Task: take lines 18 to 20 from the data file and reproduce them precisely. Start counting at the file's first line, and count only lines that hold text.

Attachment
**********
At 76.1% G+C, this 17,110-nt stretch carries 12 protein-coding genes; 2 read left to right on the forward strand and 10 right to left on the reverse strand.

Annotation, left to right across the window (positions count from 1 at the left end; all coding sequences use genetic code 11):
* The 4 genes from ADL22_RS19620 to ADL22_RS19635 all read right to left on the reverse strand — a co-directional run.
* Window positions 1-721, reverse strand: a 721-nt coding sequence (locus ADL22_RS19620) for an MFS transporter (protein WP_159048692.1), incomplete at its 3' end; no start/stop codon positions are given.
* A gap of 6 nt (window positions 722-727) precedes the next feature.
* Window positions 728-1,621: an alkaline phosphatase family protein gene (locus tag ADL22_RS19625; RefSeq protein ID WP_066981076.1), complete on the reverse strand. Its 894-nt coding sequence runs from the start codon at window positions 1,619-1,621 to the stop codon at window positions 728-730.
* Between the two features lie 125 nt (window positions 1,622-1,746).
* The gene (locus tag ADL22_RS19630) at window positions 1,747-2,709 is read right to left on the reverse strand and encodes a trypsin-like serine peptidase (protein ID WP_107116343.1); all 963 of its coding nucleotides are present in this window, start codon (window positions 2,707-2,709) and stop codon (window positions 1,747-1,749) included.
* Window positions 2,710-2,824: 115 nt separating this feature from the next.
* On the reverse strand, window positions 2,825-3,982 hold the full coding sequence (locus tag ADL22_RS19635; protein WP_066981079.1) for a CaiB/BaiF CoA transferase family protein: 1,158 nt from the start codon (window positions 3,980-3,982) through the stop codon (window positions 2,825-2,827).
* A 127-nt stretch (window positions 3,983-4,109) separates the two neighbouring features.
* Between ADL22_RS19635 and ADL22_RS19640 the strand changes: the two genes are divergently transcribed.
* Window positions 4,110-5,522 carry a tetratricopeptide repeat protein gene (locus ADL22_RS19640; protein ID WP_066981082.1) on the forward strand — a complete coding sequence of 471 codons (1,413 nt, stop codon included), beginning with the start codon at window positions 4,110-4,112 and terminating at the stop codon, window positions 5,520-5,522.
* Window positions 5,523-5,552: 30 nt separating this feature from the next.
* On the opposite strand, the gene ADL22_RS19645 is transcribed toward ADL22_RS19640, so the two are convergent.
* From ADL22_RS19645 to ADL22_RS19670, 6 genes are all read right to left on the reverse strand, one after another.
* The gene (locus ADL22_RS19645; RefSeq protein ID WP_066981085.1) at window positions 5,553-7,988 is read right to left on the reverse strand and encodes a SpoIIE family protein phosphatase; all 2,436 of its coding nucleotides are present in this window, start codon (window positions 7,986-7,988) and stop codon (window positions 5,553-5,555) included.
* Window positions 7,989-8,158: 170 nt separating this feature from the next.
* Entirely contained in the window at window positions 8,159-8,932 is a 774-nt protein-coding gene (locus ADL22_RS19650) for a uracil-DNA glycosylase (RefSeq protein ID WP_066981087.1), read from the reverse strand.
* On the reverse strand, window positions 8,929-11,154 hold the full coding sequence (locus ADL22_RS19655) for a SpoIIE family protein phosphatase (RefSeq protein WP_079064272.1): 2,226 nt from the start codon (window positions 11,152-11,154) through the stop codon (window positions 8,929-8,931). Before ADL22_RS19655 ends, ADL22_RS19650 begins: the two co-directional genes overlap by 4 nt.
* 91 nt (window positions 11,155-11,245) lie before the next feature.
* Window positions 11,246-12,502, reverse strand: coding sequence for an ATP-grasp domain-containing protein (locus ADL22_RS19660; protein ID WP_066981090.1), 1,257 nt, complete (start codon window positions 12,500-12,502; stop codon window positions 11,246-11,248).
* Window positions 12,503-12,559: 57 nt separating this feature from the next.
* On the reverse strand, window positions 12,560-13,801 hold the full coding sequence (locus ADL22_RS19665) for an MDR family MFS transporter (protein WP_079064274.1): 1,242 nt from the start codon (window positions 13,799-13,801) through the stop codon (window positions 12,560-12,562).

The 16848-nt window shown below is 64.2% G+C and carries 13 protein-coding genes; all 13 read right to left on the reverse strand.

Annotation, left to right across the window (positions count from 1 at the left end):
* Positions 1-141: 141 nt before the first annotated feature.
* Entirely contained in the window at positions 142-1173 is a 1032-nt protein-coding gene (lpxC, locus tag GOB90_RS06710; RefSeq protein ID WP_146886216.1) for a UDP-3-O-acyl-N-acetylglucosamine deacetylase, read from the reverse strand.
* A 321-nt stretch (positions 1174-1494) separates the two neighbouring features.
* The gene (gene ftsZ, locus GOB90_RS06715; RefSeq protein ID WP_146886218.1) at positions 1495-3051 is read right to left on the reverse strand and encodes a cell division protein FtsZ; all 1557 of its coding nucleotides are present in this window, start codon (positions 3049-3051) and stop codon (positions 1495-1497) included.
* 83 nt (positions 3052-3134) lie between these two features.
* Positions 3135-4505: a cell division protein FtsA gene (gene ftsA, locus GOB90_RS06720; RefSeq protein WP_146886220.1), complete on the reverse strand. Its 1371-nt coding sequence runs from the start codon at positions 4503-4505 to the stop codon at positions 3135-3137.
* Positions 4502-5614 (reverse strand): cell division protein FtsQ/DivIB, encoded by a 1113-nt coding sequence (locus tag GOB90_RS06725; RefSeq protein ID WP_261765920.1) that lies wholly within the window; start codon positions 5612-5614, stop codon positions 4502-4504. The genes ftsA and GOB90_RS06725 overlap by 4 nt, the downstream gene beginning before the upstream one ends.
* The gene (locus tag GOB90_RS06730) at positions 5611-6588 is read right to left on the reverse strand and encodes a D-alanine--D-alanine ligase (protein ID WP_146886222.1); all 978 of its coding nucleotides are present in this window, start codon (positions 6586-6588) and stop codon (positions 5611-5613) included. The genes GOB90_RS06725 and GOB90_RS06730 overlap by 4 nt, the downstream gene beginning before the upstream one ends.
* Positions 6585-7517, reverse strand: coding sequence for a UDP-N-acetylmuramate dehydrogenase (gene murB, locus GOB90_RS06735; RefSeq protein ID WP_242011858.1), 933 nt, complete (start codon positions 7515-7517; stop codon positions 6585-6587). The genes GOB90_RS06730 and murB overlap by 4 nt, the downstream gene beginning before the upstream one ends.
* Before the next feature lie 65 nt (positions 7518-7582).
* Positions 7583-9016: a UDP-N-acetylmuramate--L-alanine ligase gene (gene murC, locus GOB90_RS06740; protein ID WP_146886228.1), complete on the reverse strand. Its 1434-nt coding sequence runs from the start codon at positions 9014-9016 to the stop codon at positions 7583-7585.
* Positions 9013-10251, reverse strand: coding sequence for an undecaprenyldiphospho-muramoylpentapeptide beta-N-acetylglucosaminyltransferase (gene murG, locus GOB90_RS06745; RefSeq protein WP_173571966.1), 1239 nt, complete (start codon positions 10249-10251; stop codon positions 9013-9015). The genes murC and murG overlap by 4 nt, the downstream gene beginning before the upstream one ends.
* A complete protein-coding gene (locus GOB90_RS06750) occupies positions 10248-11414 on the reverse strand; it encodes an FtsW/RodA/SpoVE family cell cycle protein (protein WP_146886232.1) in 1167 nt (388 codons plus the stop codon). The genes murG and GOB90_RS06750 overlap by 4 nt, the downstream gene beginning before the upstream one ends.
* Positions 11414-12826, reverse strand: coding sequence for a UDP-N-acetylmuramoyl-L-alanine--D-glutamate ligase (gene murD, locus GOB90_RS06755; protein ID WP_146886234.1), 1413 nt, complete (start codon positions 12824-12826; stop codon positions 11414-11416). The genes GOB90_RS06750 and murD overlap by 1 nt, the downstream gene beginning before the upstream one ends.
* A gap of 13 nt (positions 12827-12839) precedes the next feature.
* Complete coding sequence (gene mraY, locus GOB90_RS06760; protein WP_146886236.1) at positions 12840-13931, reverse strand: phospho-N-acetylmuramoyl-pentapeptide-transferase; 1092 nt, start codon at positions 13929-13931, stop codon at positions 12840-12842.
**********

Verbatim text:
* Window positions 7,989-8,158: 170 nt separating this feature from the next.
* Entirely contained in the window at window positions 8,159-8,932 is a 774-nt protein-coding gene (locus ADL22_RS19650) for a uracil-DNA glycosylase (RefSeq protein ID WP_066981087.1), read from the reverse strand.
* On the reverse strand, window positions 8,929-11,154 hold the full coding sequence (locus ADL22_RS19655) for a SpoIIE family protein phosphatase (RefSeq protein WP_079064272.1): 2,226 nt from the start codon (window positions 11,152-11,154) through the stop codon (window positions 8,929-8,931). Before ADL22_RS19655 ends, ADL22_RS19650 begins: the two co-directional genes overlap by 4 nt.